A trademark is a distinctive sign which distinguishes the goods or services produced or provided by one enterprise from those of another. Trademarks are words, logos, devices or other distinctive features such as the shape of goods, their packaging, sounds, etc.
Trademarks are normally registered. Nevertheless, in some cases you can get trademark protection simply using the sign on the market (especially in USA, UK, etc.). The owner of a registered trademark is able to object to any use of his trademark by a third party for goods for which it is protected, to the affixing of the mark on such goods, to its use in relation to the goods and to the offering of the goods for sale under the mark, or the use of the mark in advertising, business papers or any other kind of document. Furthermore, since consumers are to be protected against confusion, protection generally extends to the use of similar trademarks for similar goods, if such use is likely to confuse the consumer.
The requirements which a sign must fulfil in order to be registered as a trademark are basically the following:
• Distinctive character: a trademark can not consist of generic or descriptive terms (the word DIESEL can not be registered for fuel, but it is highly distinctive for clothing).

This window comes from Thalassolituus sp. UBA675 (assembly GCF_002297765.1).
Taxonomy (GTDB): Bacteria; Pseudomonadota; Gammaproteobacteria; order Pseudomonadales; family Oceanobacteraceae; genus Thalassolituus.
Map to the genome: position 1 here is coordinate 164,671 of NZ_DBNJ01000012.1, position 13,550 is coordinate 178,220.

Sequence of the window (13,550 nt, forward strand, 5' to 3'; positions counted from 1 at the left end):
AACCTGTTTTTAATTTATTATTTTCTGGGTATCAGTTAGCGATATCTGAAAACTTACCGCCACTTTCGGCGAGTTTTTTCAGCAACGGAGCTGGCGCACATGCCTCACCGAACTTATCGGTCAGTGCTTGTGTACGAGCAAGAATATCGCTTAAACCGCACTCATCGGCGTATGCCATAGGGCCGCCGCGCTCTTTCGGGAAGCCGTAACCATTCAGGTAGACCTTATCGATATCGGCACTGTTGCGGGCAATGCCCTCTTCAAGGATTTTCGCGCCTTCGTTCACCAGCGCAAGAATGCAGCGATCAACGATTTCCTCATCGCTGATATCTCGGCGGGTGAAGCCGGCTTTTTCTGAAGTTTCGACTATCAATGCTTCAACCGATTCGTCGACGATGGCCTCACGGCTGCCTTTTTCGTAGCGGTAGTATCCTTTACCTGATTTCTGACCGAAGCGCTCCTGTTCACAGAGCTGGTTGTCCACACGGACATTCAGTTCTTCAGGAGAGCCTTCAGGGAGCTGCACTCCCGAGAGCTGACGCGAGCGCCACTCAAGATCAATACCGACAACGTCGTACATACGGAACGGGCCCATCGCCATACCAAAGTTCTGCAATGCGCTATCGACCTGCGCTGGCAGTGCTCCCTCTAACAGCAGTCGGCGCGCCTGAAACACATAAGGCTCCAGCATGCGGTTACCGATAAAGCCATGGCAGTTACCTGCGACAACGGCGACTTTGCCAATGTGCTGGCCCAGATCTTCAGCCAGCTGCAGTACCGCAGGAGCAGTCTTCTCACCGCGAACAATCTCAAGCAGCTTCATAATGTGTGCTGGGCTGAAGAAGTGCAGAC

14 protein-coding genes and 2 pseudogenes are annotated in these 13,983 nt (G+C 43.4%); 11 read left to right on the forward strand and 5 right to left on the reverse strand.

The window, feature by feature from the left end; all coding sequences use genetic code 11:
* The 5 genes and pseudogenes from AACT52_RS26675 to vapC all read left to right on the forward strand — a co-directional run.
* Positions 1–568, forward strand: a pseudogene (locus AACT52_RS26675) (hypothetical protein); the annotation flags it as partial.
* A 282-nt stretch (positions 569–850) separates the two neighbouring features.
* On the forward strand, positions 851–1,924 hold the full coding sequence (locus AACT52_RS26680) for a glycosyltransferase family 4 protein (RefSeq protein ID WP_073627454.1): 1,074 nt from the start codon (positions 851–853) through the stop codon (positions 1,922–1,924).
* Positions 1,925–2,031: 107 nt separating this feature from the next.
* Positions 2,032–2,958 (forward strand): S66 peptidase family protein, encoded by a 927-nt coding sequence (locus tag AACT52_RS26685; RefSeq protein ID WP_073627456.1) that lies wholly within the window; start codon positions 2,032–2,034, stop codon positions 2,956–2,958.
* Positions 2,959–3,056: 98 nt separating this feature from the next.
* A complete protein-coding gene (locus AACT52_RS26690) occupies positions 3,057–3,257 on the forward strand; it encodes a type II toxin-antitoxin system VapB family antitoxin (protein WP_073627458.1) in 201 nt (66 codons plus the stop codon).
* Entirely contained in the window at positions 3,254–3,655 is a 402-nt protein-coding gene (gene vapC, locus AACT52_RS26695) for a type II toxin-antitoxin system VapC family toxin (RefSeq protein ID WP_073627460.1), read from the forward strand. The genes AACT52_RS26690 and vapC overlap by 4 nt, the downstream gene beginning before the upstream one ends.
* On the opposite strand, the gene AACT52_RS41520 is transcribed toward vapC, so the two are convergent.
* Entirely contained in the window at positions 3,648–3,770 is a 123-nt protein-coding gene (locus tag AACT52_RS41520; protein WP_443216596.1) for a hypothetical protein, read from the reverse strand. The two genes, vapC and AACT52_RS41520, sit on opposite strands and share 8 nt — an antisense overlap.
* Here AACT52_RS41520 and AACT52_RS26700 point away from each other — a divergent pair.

• The second kind of requirement relates to the possible harmful effects of a trademark if it has a misleading character or if it violates public order or morality: a trademark can not consist of deceptive sigs, words or images considered to be contrary to public order or morality, flags or emblems of States, etc.
On the other hand, applications for registration of a trademark could be rejected on “relative grounds” when the trademark is in conflict with prior trademarks or other IP rights.
Once you have registered your mark in the jurisdictions of interest, the rights you enjoy are perpetual if properly maintained. This means that the registration must be renewed, usually every 10 years.
Apart from renewal, in most countries there are other maintenance requirements. For instance, in Europe a registration can be removed from the Register if there has been a prolonged period of non-use. Like many things in life, if you do not use it, you may lose it!